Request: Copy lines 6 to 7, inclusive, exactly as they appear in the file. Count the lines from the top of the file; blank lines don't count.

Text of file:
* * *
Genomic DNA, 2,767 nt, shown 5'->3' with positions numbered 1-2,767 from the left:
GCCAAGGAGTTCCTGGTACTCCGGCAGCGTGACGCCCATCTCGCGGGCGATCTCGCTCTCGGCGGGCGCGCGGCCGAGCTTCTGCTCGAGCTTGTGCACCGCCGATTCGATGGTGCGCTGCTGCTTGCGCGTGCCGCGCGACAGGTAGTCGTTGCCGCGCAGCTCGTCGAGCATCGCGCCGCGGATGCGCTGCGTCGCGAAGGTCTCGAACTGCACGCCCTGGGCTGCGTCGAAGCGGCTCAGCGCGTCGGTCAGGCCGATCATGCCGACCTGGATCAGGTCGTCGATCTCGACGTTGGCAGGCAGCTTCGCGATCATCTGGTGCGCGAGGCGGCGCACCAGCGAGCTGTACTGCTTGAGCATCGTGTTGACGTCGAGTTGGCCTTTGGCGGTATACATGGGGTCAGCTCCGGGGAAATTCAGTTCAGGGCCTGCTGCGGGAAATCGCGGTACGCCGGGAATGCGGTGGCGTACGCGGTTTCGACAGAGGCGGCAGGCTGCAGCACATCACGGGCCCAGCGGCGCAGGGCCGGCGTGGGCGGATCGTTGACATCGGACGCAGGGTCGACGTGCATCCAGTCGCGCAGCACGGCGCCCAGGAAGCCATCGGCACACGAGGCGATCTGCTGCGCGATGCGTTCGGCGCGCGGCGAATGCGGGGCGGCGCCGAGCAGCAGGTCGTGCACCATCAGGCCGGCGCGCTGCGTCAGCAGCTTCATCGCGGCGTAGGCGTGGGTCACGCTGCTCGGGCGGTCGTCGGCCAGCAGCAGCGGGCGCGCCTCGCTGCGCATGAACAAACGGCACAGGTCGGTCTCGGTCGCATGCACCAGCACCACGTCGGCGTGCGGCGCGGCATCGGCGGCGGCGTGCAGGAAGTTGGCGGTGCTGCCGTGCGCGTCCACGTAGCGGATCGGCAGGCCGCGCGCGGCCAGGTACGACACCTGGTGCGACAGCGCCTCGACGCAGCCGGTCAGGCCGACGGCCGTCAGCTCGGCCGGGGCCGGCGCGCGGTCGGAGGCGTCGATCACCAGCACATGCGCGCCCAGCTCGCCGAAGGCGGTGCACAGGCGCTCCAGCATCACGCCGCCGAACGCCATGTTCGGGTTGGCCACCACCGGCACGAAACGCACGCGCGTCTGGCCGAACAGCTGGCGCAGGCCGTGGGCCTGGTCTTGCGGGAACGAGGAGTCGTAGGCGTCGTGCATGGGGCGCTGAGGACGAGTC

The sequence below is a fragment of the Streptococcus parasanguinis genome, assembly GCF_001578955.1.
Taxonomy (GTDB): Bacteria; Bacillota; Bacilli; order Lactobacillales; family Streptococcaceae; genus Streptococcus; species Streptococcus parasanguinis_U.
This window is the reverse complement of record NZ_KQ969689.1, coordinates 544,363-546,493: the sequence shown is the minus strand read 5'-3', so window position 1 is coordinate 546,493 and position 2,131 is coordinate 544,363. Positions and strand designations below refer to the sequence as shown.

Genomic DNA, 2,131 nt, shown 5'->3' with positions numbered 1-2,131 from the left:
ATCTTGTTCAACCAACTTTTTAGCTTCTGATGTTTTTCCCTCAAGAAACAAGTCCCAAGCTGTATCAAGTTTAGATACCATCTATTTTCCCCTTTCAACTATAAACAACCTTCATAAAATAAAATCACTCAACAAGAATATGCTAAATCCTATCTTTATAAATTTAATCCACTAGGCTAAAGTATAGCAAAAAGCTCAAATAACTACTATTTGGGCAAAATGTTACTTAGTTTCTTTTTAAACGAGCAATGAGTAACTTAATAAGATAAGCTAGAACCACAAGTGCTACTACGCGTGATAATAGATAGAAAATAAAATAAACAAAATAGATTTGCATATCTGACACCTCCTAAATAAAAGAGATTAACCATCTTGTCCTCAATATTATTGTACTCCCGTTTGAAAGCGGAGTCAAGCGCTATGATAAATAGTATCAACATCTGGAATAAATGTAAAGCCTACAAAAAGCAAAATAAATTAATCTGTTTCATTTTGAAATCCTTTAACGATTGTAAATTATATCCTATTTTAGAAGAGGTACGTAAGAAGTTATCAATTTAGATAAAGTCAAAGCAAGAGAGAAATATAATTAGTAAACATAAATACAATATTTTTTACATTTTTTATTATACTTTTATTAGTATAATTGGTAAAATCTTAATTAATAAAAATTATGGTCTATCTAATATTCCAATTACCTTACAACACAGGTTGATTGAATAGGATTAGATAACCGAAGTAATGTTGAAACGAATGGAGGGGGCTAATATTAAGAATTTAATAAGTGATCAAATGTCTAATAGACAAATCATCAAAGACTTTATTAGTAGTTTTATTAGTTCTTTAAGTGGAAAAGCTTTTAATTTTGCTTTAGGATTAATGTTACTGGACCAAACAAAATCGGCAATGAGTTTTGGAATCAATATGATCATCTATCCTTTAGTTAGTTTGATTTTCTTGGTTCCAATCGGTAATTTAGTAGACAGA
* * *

Genomic DNA, 2,131 nt, shown 5'->3' with positions numbered 1-2,131 from the left:
ATCTTGTTCAACCAACTTTTTAGCTTCTGATGTTTTTCCCTCAAGAAACAAGTCCCAAGCTGTATCAAGTTTAGATACCATCTATTTTCCCCTTTCAACTATAAACAACCTTCATAAAATAAAATCACTCAACAAGAATATGCTAAATCCTATCTTTATAAATTTAATCCACTAGGCTAAAGTATAGCAAAAAGCTCAAATAACTACTATTTGGGCAAAATGTTACTTAGTTTCTTTTTAAACGAGCAATGAGTAACTTAATAAGATAAGCTAGAACCACAAGTGCTACTACGCGTGATAATAGATAGAAAATAAAATAAACAAAATAGATTTGCATATCTGACACCTCCTAAATAAAAGAGATTAACCATCTTGTCCTCAATATTATTGTACTCCCGTTTGAAAGCGGAGTCAAGCGCTATGATAAATAGTATCAACATCTGGAATAAATGTAAAGCCTACAAAAAGCAAAATAAATTAATCTGTTTCATTTTGAAATCCTTTAACGATTGTAAATTATATCCTATTTTAGAAGAGGTACGTAAGAAGTTATCAATTTAGATAAAGTCAAAGCAAGAGAGAAATATAATTAGTAAACATAAATACAATATTTTTTACATTTTTTATTATACTTTTATTAGTATAATTGGTAAAATCTTAATTAATAAAAATTATGGTCTATCTAATATTCCAATTACCTTACAACACAGGTTGATTGAATAGGATTAGATAACCGAAGTAATGTTGAAACGAATGGAGGGGGCTAATATTAAGAATTTAATAAGTGATCAAATGTCTAATAGACAAATCATCAAAGACTTTATTAGTAGTTTTATTAGTTCTTTAAGTGGAAAAGCTTTTAATTTTGCTTTAGGATTAATGTTACTGGACCAAACAAAATCGGCAATGAGTTTTGGAATCAATATGATCATCTATCCTTTAGTTAGTTTGATTTTCTTGGTTCCAATCGGTAATTTAGTAGACAGA